When you sign a contract, the deal is finalized. That's the way I learned it years ago. If you are signing a contract about your life, the deal takes on special significance. If you contract to go where they send you, do what they ask of you, endure hardship and separations, and possibly pay with your life, they must deliver on their terms later, regardless of whether or not it is politically expedient in a changed environment.
The deal was free healthcare if you were in the military. And, free healthcare for life when you retired, if you lived that long and endured. There was no exception clause. It was simple and clear to all who joined.
Then, they waffled. They set a cut-off date retroactively and that left a lot of us out in the cold. The new program was called Tricare. It created some options, but since it was replacing free for life, all of the options were going to be something less. It applied to active duty as well as to retirees who were not yet Medicare candidates. We paid if we wanted healthcare coverage. We paid more if we wanted healthcare coverage that might be necessary if our local military installation couldn't provide it or if we didn't have a local military healthcare facility. It wasn't a lot, so it became the norm, but the promise had been broken.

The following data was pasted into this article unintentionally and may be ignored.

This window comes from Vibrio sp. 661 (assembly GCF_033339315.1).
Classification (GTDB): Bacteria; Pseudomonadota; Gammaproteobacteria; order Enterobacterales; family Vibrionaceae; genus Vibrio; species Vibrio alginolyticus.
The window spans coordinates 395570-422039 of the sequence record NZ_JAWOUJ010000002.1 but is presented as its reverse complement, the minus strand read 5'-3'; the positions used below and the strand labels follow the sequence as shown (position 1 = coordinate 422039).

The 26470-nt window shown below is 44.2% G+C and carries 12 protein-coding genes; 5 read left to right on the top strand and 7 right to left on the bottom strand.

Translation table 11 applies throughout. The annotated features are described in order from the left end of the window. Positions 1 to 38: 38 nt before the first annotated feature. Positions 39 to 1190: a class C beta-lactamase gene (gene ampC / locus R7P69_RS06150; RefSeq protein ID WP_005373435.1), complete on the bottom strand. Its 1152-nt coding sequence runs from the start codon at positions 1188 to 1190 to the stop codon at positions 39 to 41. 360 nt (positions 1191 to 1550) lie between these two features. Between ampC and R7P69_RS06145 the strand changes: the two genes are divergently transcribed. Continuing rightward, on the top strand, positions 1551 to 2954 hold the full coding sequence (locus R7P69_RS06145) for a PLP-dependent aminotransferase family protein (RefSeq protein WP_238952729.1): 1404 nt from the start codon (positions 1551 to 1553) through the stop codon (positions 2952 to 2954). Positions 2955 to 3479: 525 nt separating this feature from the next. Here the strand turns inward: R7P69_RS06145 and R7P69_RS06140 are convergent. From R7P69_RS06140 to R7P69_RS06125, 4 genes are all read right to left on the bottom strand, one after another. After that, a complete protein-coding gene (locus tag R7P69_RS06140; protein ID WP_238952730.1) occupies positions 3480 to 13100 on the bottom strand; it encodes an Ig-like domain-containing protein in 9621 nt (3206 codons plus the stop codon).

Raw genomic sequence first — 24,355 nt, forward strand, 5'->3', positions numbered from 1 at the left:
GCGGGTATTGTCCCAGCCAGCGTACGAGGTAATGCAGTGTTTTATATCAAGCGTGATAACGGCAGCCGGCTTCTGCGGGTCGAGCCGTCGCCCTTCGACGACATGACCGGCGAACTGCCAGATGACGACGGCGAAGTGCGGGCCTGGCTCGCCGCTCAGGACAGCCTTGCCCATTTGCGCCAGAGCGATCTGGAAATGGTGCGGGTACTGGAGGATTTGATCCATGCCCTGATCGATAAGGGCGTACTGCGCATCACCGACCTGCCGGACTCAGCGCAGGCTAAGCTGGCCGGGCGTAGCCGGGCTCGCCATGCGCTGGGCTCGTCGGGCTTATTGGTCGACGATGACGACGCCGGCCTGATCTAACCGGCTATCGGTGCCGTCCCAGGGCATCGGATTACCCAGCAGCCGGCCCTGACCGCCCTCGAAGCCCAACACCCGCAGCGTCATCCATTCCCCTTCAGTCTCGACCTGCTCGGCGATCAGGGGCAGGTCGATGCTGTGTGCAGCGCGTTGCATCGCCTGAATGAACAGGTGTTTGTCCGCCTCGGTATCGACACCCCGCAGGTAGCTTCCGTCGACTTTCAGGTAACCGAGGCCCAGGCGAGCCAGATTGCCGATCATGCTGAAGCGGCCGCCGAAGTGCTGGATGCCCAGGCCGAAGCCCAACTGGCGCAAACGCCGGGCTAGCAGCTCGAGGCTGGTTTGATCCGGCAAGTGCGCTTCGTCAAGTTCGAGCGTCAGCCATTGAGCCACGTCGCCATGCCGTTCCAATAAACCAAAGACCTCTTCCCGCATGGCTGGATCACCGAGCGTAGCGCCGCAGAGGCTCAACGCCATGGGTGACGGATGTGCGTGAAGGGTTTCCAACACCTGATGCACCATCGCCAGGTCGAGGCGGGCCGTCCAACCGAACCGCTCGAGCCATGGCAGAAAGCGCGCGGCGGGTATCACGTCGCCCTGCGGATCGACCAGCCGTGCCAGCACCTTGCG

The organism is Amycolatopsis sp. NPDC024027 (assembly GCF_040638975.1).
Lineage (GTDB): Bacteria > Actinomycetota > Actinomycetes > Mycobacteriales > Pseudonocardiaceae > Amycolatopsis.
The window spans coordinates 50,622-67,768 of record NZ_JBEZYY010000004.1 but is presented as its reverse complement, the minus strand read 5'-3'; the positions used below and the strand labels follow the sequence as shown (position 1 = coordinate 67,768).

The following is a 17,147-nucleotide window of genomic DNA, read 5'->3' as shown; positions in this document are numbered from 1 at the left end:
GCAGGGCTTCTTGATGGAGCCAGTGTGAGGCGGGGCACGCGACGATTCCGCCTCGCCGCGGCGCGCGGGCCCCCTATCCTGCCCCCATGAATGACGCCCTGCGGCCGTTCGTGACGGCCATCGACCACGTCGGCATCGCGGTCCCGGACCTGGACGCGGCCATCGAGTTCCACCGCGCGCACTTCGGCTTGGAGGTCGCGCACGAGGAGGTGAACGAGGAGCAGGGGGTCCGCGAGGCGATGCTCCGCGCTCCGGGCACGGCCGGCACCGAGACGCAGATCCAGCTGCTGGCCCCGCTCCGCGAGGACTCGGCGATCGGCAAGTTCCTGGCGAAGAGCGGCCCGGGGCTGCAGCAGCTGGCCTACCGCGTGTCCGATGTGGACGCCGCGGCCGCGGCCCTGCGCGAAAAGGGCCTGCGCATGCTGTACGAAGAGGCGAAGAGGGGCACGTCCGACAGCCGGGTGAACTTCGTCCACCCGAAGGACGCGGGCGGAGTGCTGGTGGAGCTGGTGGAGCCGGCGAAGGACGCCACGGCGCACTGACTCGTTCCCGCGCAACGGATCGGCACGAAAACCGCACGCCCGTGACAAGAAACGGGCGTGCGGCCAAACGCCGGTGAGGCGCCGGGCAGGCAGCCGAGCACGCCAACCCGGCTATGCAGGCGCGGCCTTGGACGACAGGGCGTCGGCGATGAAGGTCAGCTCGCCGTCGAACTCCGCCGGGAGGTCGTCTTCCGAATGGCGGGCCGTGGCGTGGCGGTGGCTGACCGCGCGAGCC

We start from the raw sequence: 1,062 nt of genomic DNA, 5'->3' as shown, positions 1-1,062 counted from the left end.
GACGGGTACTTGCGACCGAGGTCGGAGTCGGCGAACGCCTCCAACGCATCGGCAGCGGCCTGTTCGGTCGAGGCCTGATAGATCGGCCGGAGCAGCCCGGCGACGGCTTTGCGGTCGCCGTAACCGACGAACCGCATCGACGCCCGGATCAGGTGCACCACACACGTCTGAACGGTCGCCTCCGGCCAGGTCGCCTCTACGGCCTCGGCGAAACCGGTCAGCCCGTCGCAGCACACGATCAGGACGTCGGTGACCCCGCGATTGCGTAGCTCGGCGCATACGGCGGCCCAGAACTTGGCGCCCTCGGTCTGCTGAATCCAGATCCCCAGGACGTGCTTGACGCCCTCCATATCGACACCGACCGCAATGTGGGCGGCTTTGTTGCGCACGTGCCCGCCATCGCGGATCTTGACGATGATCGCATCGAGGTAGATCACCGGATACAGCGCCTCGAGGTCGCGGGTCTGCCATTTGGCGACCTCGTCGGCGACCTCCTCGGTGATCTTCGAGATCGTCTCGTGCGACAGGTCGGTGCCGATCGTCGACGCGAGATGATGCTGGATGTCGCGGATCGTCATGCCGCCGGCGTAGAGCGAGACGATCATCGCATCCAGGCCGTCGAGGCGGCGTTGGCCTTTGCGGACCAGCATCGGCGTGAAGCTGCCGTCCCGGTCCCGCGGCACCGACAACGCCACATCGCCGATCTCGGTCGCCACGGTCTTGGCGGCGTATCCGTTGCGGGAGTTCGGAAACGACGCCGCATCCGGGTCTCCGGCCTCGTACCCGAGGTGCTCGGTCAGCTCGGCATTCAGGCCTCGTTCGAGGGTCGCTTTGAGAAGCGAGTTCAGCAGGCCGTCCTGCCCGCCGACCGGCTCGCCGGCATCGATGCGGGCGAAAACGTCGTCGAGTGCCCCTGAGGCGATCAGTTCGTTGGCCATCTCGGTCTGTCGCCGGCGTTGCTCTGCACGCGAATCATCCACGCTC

When a military retiree hits 65, you go on Medicare like the rest of the folks who didn't serve or get shot at. But you also got TFL; Tricare For Life. TFL is a pretty good deal. It's a supplement without a premium. It includes a Part D benefit and covers co-pays and services beyond Medicare at any facility that accepts Medicare.
Now, after we've just watched the Panderer's Express confound the legislative process and establish a national healthcare magical system which is going to offer everything for everyone for less, it is time to see the shark's come circling for the blood in the military retiree's water.
Means Testing, Premium Increases, Breaking the Promises Part III
Throughout our history the government has regularly called on citizens to defend the Republic and we have always responded without too much regard for the promised compensation. A number of times though, the government has reneged. And if we look back at the results, it was usually a violent response from those who had answered the call but now would not be insulted and denied by a government with a short memory.
Oh yes, "you can bet that Tommy sees."